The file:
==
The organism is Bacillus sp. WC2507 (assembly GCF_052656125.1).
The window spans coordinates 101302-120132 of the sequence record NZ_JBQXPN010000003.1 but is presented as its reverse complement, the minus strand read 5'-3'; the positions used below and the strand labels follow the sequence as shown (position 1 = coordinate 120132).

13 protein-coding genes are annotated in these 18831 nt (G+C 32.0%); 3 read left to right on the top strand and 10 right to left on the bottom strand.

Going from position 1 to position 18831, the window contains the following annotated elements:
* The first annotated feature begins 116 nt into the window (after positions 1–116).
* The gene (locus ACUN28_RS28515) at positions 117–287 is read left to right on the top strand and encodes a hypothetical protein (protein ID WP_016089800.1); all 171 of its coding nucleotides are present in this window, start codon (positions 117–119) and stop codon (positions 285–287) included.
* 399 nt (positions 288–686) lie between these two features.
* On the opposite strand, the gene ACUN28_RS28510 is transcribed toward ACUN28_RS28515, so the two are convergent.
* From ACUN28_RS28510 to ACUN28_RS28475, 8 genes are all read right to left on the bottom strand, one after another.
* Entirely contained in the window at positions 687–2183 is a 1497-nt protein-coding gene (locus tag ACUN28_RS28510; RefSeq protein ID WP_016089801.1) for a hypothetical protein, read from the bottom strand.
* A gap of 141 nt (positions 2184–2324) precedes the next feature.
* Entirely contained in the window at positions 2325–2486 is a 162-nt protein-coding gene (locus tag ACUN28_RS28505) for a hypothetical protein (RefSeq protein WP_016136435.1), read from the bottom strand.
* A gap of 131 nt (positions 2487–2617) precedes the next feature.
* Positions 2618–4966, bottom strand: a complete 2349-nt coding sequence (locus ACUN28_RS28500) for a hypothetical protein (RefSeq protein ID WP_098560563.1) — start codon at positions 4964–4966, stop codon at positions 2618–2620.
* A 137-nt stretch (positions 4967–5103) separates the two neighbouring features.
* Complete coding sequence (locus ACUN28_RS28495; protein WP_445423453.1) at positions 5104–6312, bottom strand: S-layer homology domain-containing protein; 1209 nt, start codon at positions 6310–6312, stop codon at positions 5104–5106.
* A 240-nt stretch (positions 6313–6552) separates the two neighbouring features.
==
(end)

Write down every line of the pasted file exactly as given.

The organism is Bacillus sp. WC2507 (assembly GCF_052656125.1).
The window spans coordinates 101302-120132 of the sequence record NZ_JBQXPN010000003.1 but is presented as its reverse complement, the minus strand read 5'-3'; the positions used below and the strand labels follow the sequence as shown (position 1 = coordinate 120132).

13 protein-coding genes are annotated in these 18831 nt (G+C 32.0%); 3 read left to right on the top strand and 10 right to left on the bottom strand.

Going from position 1 to position 18831, the window contains the following annotated elements:
* The first annotated feature begins 116 nt into the window (after positions 1–116).
* The gene (locus ACUN28_RS28515) at positions 117–287 is read left to right on the top strand and encodes a hypothetical protein (protein ID WP_016089800.1); all 171 of its coding nucleotides are present in this window, start codon (positions 117–119) and stop codon (positions 285–287) included.
* 399 nt (positions 288–686) lie between these two features.
* On the opposite strand, the gene ACUN28_RS28510 is transcribed toward ACUN28_RS28515, so the two are convergent.
* From ACUN28_RS28510 to ACUN28_RS28475, 8 genes are all read right to left on the bottom strand, one after another.
* Entirely contained in the window at positions 687–2183 is a 1497-nt protein-coding gene (locus tag ACUN28_RS28510; RefSeq protein ID WP_016089801.1) for a hypothetical protein, read from the bottom strand.
* A gap of 141 nt (positions 2184–2324) precedes the next feature.
* Entirely contained in the window at positions 2325–2486 is a 162-nt protein-coding gene (locus tag ACUN28_RS28505) for a hypothetical protein (RefSeq protein WP_016136435.1), read from the bottom strand.
* A gap of 131 nt (positions 2487–2617) precedes the next feature.
* Positions 2618–4966, bottom strand: a complete 2349-nt coding sequence (locus ACUN28_RS28500) for a hypothetical protein (RefSeq protein ID WP_098560563.1) — start codon at positions 4964–4966, stop codon at positions 2618–2620.
* A 137-nt stretch (positions 4967–5103) separates the two neighbouring features.
* Complete coding sequence (locus ACUN28_RS28495; protein WP_445423453.1) at positions 5104–6312, bottom strand: S-layer homology domain-containing protein; 1209 nt, start codon at positions 6310–6312, stop codon at positions 5104–5106.
* A 240-nt stretch (positions 6313–6552) separates the two neighbouring features.